ROGERS, TX (BELL COUNTY)
ROGERS, TEXAS (Bell County). Rogers is at the intersection of U.S. Highway 190/State Highway 36 and Farm roads 437 and 2184, twelve miles southeast of Temple in eastern Bell County. It was established on the Gulf, Colorado and Santa Fe Railway and was named for John D. Rogers of Galveston, a director of the railroad. By 1884 Rogers had a post office, a cotton gin, three churches, twenty-five businesses, and a population of 150. In 1899 the town incorporated and elected James D. King mayor. King, who was in the real estate business, built a two-story building with an opera house upstairs, and in 1900 Rogers was a stopping point on a vaudeville circuit. In 1908 a post office was opened with F. M. Chandler as postmaster. By 1914 the town had three banks, six gins, a weekly newspaper, numerous businesses, and an estimated population of 1,275. Cotton and cattle were the main products, and in 1918 Rogers shipped more cotton than any other city in Texas. The population remained constant throughout the 1920s, despite a fire which destroyed an entire block of the business district. However, by 1941 it was 911, and the town had forty-one businesses. In 1974 Rogers had an estimated 1,420 residents and fourteen businesses. Since that time the population has remained fairly constant; it was 1,300 in 1989, 1,131 in 1990, and 1,117 in 2000. Dancer and choreographer Alvin Ailey was born in Rogers.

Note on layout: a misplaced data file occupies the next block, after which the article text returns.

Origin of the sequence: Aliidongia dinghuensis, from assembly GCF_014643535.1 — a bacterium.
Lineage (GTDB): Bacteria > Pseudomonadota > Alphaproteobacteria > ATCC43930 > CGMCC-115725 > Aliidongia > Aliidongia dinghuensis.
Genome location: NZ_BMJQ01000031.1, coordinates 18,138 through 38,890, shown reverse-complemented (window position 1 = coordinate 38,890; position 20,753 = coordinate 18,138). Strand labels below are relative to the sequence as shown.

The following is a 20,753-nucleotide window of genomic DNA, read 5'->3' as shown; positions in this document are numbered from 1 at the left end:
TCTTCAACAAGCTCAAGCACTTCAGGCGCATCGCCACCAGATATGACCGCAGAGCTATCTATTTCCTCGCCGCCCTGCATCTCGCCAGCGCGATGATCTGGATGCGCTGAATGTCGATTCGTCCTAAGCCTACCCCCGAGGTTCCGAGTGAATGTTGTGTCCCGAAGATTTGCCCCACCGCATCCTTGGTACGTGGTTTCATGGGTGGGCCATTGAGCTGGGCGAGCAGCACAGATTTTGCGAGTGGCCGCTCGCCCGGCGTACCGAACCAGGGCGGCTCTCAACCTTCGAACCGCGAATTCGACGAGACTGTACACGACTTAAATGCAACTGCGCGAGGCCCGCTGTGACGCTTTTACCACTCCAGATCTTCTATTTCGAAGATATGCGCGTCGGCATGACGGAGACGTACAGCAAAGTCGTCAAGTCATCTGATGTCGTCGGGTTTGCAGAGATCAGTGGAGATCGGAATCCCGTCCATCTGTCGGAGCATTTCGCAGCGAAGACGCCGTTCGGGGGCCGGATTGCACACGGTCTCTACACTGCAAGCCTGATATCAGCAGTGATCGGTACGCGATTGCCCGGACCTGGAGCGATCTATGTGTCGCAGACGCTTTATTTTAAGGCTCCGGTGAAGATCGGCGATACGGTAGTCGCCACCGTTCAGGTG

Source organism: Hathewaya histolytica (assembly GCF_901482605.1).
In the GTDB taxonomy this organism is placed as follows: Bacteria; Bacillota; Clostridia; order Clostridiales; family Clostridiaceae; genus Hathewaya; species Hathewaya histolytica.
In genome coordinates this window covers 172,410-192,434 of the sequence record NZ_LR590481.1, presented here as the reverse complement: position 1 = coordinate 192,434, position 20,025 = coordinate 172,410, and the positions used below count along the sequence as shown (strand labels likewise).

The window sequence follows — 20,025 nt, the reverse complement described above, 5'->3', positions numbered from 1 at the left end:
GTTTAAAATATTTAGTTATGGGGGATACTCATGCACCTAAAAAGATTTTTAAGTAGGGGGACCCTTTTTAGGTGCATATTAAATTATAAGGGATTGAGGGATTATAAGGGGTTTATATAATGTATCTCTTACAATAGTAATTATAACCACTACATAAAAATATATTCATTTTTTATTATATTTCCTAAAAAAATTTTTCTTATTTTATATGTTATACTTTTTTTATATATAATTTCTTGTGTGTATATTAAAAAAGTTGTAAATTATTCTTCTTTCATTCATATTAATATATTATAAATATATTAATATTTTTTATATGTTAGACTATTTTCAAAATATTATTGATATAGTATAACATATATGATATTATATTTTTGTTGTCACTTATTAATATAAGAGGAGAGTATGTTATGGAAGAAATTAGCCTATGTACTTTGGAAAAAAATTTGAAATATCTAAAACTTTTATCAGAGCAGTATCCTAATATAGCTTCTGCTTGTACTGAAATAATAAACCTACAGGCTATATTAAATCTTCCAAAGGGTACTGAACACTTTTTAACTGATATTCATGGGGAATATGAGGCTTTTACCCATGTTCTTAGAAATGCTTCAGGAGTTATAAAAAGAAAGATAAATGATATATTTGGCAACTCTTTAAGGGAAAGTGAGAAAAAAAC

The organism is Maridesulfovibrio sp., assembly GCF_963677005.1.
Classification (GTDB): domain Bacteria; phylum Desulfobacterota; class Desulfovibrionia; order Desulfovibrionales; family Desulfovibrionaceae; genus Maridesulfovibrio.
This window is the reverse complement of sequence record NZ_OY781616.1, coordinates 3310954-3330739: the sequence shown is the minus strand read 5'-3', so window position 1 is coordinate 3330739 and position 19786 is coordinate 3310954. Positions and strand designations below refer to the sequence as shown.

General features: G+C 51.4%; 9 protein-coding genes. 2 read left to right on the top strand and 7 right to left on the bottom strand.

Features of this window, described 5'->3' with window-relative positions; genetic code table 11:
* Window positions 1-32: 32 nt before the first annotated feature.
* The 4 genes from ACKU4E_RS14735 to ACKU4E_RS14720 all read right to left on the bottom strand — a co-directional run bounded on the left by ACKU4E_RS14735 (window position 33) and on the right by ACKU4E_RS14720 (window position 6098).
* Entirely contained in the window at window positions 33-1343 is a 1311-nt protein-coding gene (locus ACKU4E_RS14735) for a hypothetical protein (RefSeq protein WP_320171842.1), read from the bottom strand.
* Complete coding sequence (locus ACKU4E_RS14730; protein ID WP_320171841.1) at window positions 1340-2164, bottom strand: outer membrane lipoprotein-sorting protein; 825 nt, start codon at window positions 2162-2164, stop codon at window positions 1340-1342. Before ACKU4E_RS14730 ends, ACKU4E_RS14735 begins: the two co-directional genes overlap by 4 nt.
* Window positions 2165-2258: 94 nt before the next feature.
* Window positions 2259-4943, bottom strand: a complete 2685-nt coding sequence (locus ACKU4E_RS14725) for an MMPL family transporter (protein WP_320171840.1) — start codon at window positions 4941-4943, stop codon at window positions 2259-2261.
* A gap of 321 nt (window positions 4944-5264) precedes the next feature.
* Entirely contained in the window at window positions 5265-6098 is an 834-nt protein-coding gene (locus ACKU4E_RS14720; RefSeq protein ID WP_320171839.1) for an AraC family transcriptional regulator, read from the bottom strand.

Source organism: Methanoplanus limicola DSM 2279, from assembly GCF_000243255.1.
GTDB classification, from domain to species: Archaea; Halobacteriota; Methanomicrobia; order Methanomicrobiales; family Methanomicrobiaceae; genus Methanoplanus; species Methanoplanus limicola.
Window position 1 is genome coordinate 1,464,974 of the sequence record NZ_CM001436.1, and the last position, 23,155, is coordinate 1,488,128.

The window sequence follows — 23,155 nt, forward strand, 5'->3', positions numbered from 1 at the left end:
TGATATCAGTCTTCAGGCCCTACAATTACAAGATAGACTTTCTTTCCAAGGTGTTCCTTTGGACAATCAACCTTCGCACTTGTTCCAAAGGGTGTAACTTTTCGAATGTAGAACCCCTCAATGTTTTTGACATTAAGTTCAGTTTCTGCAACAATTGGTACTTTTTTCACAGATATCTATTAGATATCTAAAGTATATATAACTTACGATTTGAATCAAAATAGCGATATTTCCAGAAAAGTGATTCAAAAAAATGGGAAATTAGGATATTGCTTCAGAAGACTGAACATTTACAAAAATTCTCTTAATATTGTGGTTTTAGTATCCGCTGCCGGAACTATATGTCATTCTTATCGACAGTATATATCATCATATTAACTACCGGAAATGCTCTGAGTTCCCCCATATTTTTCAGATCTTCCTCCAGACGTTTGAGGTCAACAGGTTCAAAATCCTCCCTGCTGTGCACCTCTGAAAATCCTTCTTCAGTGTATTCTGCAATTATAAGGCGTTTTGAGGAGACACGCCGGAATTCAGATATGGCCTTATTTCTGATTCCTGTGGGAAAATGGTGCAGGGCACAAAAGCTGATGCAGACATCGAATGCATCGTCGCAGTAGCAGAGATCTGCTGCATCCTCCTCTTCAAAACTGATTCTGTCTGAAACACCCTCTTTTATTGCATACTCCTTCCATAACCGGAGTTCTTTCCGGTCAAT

Bell County Historical Commission, Story of Bell County, Texas (2 vols., Austin: Eakin Press, 1988). Temple Junior Chamber of Commerce, Bell County History (Fort Worth, 1958). George Tyler, History of Bell County (San Antonio: Naylor, 1936).
The following, adapted from the Chicago Manual of Style, 15th edition, is the preferred citation for this article.Berneta Peeples, "ROGERS, TX (BELL COUNTY)," Handbook of Texas Online (http://www.tshaonline.org/handbook/online/articles/hjr01), accessed December 12, 2013. Published by the Texas State Historical Association.